Buzz, cut it out. You take a Peterson Institute talking point and claim “we all know” that it’s true. Nope, one side of the debate thinks entitlement programs are “what needs to be cut”. The other side recognizes that we have a number of entitlement programs, some of which are reasonably well funded, others of which are not. And as long as we are lining up former presidents for credit or blame, let’s not forget which president lied about the cost of the Medicare drug benefit and threatened to fire anybody who revealed the lie.
    The other side of the argument recognizes that we have a number of bloated subsidies, such as to corporate farmers and to home owners, which could be used to narrow the deficit. The other side of the debate recognizes that the biggest structural deterioration in the deficit outlook came from Bush-era tax cuts. The other side of the debate notices the huge size of US military outlays, relative to any other nation on earth, and wonders if that might not be a place to whittle down spending, before cutting back on transfers we, as a society, promised to retirees.
    So let’s not pretend the assumptions of one side of the debate are something “everybody knows”.

  17. m. jones

    “we don’t have a debt and deficit problem if congress sticks to PAYGO; we do if it doesn’t.”
    It boggles the mind that anyone can argue that we will stick to “paygo”?

  18. Buzzcut

    kharris: So let’s not pretend the assumptions of one side of the debate are something “everybody knows”.
    Whatever. Did you read the rest of my post, where I suggest rolling back the Bush tax cuts?
    Democrats could very easily package a series of proposals along the lines you suggest and call it austerity. They could market it as defecit reduction and that everyone needs to make sacrifices to get the deficit under control. They could totally play the post-1994 Clinton playbook. I think it would have wide appeal and attract many of the Tea Party folks of an independent nature, which could be most of them.
    But that’s not where the Obamaistas are going to go. It’s like Bill Clinton was never president.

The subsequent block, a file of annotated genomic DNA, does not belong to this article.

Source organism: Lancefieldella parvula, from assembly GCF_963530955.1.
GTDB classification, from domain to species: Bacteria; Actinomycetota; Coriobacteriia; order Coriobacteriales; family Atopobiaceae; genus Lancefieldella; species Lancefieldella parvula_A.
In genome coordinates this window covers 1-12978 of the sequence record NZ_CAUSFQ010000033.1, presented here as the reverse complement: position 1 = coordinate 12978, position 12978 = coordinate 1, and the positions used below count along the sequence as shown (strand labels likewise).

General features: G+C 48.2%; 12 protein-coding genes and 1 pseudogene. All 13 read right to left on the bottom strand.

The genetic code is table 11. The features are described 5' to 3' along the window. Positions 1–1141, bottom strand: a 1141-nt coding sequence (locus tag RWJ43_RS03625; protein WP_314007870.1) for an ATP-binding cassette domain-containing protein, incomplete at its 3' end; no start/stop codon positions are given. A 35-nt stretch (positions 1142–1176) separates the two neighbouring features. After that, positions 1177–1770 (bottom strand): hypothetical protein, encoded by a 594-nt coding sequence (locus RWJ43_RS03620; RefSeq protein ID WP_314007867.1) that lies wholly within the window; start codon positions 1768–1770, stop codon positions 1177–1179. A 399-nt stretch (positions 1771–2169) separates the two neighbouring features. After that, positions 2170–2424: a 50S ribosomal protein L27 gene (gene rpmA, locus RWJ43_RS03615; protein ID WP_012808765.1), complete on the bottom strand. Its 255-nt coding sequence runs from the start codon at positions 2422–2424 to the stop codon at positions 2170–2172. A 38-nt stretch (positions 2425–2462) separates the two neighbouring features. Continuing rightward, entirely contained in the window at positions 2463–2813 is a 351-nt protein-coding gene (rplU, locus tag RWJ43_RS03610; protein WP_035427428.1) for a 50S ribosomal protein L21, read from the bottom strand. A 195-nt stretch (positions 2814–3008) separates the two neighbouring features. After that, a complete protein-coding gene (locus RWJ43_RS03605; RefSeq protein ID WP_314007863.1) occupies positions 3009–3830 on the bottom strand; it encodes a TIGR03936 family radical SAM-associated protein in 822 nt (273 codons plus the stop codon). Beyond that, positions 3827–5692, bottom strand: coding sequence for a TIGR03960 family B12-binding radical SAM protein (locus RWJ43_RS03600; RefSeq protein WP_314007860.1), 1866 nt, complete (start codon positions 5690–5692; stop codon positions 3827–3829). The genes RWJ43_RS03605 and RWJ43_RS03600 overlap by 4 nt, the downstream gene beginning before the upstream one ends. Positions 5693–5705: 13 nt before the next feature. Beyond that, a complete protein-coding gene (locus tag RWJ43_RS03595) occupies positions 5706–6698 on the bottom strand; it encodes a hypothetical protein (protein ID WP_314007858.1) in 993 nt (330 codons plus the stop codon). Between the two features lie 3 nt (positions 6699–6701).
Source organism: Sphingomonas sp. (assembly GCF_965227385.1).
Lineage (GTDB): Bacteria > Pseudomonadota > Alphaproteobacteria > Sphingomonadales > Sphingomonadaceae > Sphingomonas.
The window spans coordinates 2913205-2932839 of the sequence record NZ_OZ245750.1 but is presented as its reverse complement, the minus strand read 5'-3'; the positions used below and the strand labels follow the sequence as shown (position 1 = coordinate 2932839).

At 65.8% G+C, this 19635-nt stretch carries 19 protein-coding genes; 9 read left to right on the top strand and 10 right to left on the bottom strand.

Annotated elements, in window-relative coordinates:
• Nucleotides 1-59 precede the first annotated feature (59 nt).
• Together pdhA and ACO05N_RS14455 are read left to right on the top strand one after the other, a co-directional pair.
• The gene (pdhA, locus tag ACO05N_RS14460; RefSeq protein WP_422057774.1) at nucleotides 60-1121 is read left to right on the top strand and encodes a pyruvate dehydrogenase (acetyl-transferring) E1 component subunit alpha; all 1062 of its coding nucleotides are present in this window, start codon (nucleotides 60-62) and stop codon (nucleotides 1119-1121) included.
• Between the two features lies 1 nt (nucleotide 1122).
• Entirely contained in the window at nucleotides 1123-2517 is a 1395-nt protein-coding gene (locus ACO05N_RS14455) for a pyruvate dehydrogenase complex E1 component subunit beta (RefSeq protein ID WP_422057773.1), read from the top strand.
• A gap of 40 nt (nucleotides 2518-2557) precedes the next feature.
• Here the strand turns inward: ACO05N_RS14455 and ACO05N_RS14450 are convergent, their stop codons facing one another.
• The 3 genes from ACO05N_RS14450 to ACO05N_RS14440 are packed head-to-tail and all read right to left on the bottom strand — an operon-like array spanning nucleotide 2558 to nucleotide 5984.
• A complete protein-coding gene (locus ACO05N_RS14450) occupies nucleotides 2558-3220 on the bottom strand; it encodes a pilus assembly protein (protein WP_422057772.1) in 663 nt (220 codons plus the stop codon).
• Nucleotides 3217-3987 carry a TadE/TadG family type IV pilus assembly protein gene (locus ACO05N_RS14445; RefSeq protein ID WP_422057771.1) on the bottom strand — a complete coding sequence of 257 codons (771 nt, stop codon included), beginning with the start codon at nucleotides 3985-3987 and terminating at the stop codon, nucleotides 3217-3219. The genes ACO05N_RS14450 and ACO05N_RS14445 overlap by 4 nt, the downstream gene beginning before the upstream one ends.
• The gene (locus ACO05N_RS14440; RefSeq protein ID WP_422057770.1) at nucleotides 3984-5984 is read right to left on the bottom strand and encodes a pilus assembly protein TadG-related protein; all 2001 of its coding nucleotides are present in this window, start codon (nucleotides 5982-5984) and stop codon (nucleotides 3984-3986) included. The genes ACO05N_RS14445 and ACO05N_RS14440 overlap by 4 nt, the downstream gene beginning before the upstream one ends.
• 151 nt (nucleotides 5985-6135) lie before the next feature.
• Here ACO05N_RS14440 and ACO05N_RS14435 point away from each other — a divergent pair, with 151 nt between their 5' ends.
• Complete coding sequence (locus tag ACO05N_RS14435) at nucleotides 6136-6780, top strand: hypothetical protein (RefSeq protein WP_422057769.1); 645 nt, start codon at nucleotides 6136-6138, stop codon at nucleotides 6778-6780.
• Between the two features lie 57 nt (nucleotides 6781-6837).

19. carol

    Buzzcut: “We all know what needs to be cut: middle class entitlements, particularly Medicare and Social Security.”

    Isn’t it injustice to bail out financial ‘services’ firms, which came in distress by acts of their own — it was not some sort of unforeseeable natural disaster — using taxpayers’ money, and then, to finance said bail outs, cutting social security?

    If it needs be, then surely as last resort?

    Bubblenanke, however, also wants SS cuts, as expressed last week at his reward for failure hearing:

    “Bernanke reminded Congress that it has the power to repeal Social Security and Medicare.

    “It’s only mandatory until Congress says it’s not mandatory. And we have no option but to address those costs at some point or else we will have an unsustainable situation,” said Bernanke.
    er by cutting expenditures or raising income taxes or other forms of taxes.”

    “Willie Sutton robbed banks because that’s where the money is, as he put it,” Bernanke said. “The money in this case is in entitlements.”

    let’s start with ending one of Bush’s tax cuts, and increasing the tax:
    “The 2001 tax-cut law has scaled down the estate tax considerably. Under the current rules, only the largest 1 in 500 hundred estates pay any tax; that is, 99.8 percent of estates are passed on completely tax-free!!!

    For the relatively few wealthy estates that are taxable, the tax applies only to the value of the estate that exceeds the exemption level of $3.5 million per individual or $7 million per couple.

    Because of this and other tax breaks built into estate tax law, taxable estates owe less than 20 percent of their value in tax, on average. An individual can inherit, tax-free, a trust fund worth $3.5 million, or more than a middle-class family that makes $70,000 a year earns in a lifetime.”!!!

  20. Cedric Regula

    I’d also like to remind Bernanke and anyone else that has never seen a paycheck that me and my employers have been paying for my future entitlements(which I won’t see for a long time yet)my whole working career.
    Me and my employers have also been paying on health insurance and I’ve never had a claim, making me one of those profitable customers that insurance companies like, but I’m getting to the age of potential unprofitably sometime here.

  21. don

    “Second, various reforms in health and pension entitlements, though politically not easy, can be undertaken without jeopardizing economic recovery.”
    Pension entitlements – such as? Maybe not dangerous to economic recovery, but fatal for a political party.
    “In the medium term– between 2012 and 2020– we don’t have a debt and deficit problem if congress sticks to PAYGO; we do if it doesn’t.”
    We have a problem, even if congress sticks to PAYGO. Raising taxes on the rich to fund health reform is the perfect example. Mankiw has a good analogy – about an obese person who wants a piece of pie now, but promises to make up for it with future diet restrictions.